A Quiet Afternoon at The Memorial Bridge

Today’s image is a very simple, peaceful image of the Memorial Bridge in its final days. Closed to traffic and standing tall over the Piscataqua River, the bridge enjoys a nice view of the late day sky above.  It’s a bit eerie to see that the Kittery side tower already had its rounded cable holders removed, already altering the bridge’s appearance beyond the obvious disappearance of the center span.  Once I am able to get a post-worthy shot of the bridge in its current state, I’ll be sure to share with all.

The Memorial Bridge Lift Span in Prescott Park

The Memorial Bridge lift span was brought up to the State Pier when it was initially removed from its home.  After a couple days of intrigue and restricted access for viewing, the span mysteriously showed up at Prescott Park and has been there for the weekend.  It’s amazing to see it up close, especially some of the finer details like the incredibly frayed cables at the top of the corners of the span.

The Last Day of the Memorial Lift Span

Tomorrow will include photos of the lift span being floated out – but for now I wanted to share two shots of the flurry of activity that had to happen in order for the span to be floated out in the first place. The first shot above features two workers hurriedly screwing something onto one of the barge towers that will help secure the 2 million pound lift span. The shot below is a serene capture of the Cape Cod barge at rest with the early morning light reflecting the scene in the rich blue water of the Piscataqua.

Black & White Memorial Sunset

While I was scouting out good spots to watch the lift span float out of the Memorial Bridge, I decided to head over to Four Tree Island for a nice head on shot.  The wind was sharp and my hands were absolutely frozen, but a nice long exposure with a fascinating cloud movement made for a worthy image. Hard to imagine that in a few days this view will never be the same.  I’m looking forward to some action shots with the barge carrying the bridge – but until then some scenic shots will have to do the trick.

Congress Street Corridor

The Congress Street corridor is a great spot to watch the light change during various points of the day.  During the winter, the late day sunlight streaks across Congress Street, barely reaching the Breaking New Grounds building in Market Square.  In this shot of the mid-afternoon, the North Church and the square enjoy some direct sunlight while the buildings on either side of the street create a claustrophobic view up the hill.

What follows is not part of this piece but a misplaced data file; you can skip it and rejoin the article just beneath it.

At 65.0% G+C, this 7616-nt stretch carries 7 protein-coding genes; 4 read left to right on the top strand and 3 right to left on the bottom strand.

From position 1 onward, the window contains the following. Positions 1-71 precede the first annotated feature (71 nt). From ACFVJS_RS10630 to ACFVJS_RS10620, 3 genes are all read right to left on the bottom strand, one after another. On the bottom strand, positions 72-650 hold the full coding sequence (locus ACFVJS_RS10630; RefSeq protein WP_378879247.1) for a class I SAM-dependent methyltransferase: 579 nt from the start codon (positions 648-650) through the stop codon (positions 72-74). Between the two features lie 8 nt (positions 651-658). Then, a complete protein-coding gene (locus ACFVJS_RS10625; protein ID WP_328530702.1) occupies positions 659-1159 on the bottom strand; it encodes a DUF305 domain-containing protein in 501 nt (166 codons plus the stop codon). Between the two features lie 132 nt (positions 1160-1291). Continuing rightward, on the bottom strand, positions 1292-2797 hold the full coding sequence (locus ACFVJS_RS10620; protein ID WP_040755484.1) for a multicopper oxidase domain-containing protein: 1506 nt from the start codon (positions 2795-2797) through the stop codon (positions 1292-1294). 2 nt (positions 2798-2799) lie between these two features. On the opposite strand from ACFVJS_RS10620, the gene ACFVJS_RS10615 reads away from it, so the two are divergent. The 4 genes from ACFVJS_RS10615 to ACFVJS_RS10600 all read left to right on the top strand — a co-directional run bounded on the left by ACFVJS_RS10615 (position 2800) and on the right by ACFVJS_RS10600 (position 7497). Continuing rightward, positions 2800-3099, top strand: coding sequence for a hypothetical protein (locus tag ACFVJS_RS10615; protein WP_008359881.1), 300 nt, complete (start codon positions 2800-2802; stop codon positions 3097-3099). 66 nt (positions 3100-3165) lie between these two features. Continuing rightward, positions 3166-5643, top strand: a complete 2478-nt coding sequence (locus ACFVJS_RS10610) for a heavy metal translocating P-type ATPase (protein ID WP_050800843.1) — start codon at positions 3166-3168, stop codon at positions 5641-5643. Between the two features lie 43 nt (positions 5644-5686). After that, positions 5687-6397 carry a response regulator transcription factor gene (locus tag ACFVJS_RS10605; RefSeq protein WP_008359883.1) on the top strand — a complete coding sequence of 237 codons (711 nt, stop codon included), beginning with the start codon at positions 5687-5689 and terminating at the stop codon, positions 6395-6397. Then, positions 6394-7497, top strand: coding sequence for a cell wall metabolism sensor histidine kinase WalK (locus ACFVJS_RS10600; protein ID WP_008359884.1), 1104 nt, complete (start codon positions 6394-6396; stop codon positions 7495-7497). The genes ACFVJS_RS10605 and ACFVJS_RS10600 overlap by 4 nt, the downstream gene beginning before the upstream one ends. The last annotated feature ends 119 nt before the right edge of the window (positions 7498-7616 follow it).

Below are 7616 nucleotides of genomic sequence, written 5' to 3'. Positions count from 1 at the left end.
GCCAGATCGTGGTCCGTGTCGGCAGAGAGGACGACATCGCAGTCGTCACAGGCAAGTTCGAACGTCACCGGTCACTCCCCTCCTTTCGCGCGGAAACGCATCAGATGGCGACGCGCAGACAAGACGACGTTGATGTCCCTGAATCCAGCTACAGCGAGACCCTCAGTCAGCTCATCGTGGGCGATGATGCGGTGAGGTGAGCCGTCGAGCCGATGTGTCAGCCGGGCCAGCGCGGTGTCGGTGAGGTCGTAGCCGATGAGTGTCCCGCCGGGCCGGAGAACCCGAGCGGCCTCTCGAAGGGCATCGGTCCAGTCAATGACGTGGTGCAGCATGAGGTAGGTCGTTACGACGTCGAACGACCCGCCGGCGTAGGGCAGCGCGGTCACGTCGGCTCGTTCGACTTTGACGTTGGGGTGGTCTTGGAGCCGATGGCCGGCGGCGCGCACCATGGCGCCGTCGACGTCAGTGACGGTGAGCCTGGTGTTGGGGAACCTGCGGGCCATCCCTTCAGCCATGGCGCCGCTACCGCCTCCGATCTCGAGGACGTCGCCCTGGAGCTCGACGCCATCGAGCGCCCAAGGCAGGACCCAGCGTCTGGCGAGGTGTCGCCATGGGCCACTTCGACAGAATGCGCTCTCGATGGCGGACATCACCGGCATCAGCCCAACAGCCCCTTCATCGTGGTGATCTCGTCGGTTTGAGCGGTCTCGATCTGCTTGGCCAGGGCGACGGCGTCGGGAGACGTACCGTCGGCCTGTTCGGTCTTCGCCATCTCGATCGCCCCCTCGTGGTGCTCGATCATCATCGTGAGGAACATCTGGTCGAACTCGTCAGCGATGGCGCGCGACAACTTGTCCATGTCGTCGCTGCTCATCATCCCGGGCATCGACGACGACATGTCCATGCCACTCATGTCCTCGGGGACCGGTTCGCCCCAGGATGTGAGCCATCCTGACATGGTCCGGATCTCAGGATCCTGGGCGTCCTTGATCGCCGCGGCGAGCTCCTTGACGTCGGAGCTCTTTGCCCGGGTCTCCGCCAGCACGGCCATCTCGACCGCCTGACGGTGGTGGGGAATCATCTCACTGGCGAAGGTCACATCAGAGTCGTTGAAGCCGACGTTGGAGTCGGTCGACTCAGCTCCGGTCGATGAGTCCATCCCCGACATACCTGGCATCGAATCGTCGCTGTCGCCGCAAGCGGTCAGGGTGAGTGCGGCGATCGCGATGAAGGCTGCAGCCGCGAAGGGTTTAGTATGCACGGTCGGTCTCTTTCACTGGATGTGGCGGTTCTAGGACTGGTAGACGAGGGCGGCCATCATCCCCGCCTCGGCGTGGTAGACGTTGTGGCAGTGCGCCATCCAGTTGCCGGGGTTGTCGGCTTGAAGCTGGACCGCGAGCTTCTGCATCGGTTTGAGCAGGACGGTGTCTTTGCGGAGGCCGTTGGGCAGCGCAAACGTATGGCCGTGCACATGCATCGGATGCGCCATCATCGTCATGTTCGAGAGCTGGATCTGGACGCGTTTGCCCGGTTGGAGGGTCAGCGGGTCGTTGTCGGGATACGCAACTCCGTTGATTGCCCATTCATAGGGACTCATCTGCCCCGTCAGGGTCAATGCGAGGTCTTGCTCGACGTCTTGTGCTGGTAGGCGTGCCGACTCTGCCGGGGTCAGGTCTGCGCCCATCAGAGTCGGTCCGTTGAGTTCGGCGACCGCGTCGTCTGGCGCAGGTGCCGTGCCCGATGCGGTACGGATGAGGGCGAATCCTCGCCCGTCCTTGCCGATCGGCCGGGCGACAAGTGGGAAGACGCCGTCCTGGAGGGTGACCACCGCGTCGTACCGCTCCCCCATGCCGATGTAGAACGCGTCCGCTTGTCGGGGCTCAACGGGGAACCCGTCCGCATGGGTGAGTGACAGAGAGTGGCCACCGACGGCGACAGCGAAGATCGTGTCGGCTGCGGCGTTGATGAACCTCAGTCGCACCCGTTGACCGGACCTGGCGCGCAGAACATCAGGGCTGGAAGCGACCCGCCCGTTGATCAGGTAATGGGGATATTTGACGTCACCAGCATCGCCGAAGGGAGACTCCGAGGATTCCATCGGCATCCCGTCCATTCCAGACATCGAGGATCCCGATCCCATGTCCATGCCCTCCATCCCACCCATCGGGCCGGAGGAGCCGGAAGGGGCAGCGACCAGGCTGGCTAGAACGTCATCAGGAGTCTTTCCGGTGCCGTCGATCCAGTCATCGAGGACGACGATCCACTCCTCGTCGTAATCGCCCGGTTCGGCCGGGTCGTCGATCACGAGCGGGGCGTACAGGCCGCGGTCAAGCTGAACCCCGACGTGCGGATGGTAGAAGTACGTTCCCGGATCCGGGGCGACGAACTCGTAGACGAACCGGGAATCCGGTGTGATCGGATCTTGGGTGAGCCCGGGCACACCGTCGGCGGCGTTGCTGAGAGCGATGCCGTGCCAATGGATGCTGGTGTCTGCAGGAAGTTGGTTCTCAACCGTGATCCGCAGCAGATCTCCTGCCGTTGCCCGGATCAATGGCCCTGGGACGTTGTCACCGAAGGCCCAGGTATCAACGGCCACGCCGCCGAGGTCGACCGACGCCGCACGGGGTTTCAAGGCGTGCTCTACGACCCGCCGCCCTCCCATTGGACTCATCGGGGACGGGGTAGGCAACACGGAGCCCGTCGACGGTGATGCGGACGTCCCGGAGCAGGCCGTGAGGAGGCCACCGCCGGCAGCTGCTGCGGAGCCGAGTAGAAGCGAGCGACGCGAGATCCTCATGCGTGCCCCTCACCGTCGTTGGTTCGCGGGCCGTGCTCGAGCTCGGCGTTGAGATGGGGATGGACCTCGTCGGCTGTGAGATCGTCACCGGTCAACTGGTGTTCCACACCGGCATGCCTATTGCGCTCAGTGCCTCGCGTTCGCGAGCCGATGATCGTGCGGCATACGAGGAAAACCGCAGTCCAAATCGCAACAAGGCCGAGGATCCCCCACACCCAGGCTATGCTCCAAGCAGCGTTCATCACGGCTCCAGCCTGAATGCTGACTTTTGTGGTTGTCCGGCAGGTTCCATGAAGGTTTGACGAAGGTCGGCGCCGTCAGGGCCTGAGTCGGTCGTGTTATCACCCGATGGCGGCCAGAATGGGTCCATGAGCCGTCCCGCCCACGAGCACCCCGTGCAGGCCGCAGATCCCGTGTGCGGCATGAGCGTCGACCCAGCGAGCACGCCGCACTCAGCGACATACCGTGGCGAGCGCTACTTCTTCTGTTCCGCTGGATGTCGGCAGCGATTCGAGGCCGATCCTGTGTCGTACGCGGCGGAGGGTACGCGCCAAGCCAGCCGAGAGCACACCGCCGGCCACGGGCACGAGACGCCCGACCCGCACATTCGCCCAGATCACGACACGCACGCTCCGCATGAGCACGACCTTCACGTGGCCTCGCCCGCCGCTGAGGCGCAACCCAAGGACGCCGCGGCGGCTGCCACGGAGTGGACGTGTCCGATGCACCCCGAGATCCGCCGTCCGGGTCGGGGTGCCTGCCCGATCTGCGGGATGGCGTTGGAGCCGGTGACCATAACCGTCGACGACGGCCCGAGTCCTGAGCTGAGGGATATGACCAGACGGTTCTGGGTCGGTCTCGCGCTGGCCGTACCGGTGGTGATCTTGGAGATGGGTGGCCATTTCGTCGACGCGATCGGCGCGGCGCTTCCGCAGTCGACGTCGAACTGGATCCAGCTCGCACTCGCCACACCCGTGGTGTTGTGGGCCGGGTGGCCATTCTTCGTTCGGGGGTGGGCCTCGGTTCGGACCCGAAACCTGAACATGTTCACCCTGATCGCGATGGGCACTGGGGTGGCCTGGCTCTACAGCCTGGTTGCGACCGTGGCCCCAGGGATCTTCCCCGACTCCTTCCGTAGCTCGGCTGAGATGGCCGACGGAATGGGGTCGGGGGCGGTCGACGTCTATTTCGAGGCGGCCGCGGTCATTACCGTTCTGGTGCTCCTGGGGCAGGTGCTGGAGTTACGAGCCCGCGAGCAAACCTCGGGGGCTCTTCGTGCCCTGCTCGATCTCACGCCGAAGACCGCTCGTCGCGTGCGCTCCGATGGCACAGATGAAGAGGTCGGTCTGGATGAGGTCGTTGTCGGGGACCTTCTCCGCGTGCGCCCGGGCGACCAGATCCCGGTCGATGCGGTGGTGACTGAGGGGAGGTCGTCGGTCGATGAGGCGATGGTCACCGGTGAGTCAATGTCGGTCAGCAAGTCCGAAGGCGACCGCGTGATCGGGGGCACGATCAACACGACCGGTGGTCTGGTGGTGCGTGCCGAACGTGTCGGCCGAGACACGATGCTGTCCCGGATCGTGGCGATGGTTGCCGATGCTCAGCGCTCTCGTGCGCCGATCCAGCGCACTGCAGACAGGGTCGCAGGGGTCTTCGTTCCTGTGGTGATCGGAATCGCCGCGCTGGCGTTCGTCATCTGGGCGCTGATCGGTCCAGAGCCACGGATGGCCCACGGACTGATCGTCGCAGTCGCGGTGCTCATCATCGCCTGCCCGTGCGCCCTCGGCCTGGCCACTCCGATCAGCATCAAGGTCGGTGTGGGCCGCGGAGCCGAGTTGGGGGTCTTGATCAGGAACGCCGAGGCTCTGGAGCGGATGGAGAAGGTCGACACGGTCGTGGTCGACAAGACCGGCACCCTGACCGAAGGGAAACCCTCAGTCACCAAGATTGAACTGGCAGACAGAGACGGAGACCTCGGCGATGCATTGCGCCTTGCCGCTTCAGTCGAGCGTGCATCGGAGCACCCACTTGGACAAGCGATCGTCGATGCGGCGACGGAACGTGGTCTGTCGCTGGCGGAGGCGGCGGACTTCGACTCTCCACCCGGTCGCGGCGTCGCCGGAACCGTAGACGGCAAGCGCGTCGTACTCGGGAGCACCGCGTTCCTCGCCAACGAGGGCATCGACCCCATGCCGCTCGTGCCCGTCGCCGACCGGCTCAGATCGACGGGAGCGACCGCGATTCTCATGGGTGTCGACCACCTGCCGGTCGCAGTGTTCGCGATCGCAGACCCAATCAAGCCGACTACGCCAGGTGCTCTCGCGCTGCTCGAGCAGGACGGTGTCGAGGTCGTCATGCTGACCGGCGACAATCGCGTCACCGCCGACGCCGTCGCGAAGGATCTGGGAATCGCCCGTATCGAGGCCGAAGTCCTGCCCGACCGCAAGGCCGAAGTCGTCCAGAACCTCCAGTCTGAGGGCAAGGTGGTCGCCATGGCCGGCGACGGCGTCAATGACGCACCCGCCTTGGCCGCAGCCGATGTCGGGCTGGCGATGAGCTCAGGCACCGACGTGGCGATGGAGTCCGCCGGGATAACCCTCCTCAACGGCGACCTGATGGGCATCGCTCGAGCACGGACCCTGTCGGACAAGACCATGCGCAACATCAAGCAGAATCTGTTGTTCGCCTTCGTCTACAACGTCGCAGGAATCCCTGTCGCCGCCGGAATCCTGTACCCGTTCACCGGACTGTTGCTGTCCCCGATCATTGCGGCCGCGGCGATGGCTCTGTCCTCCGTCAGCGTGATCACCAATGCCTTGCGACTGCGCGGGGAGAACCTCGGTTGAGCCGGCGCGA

The Gallery at 100 Market

I’m very excited to share that I’m part of the current show at The Gallery at 100 Market (@ 1oo Market Street in downtown Portsmouth).  See below for additional info regarding the show! I will have several of my favorite pieces on display, in a series I call “Looking Up”.  Ascension: Portsmouth Harbor Lighthouse is one of the pieces. Hope to see you there.
 
The Gallery at 100 Market is bringing a bit of bright to the winter months with “Sweet, Sentimental & Thoughtful Delights.” The exhibition features works selected for their lighter side: humor, inspiration, blitheness and nostalgic.
 
“Sweet, Sentimental & Thoughtful Delights,” a four-floor exhibition, opens with an artist’s reception on February 3, from 5 to 7 p.m., at the Gallery at 100 Market, 100 Market St., Portsmouth NH.
 
“We’ve learned over the years that seasons affect people’s taste in art,” says Michael Simchik, gallery patron and 100 Market owner. “This exhibition is like a full-spectrum bulb – something to chase away the winters blues and the short day’s grays.
 
Simchik says The Gallery at 100 Market was established with two things in mind. Foremost it was created to support the artist’s business of one. Second it would offer quality exhibitions as a community service that includes a broad variety of work, including less commercial forms that are less apt to find wall space in the downtown. 
 
“This show’s service is simply to maintain quality and lift spirits, and that’s definitely what it does; call it our wintertime community service,” says Simchik. “There’s deftly handled color and intriguing images. It’s an exhibit that will appeal to families as well.”
 
The show features the work of numerous children book illustrators with fantastical images from monsters to frogs, Anne Scheer’s delightful images of children’s toys and Jocelyn Toffic’s take on Mucha. Greg Kretschmar is exhibiting his photography for the first time. Anne Howland created working pieces that will delight children of all ages.
 
For the first time 100 Market will re-hang work from a previous exhibit. Philip Case Cohen’s large photo images were slated for the large main walls. But due to complications they arrived late and were put in a smaller area on an upper floor.
 
“These are beautiful pieces. They simply could not be seen properly given their size and the smaller space where they were first exhibited,” says Jean Hurlbut, McLane Law Firm’s gallery liaison, a show supporter. “We’re truly glad the jury saw fit to bring these pieces back and give them the space for proper viewing.”
 
“Sentimental” includes collage, mixed media, assemblage, photography and painting. The artists include: Scheer, Robert Squier, Nathan Walker, Kathy Morrissey, Russ Aharonian, Alan Ammann, Cori Caputo, Cohen, Shannon Connolly, Rosalind Fedeli, Tess Feltes, Marian Forbes, Kate Higley, Ann R. Howland, Aline Lotter, John Maciejowski, Elaine Mendzela, Darlene Furbush Ouellett, Susan Paradis, Jasmine Inglesmith, Rebecca Emberley, Jocelyn Toffic, and Kretschmar.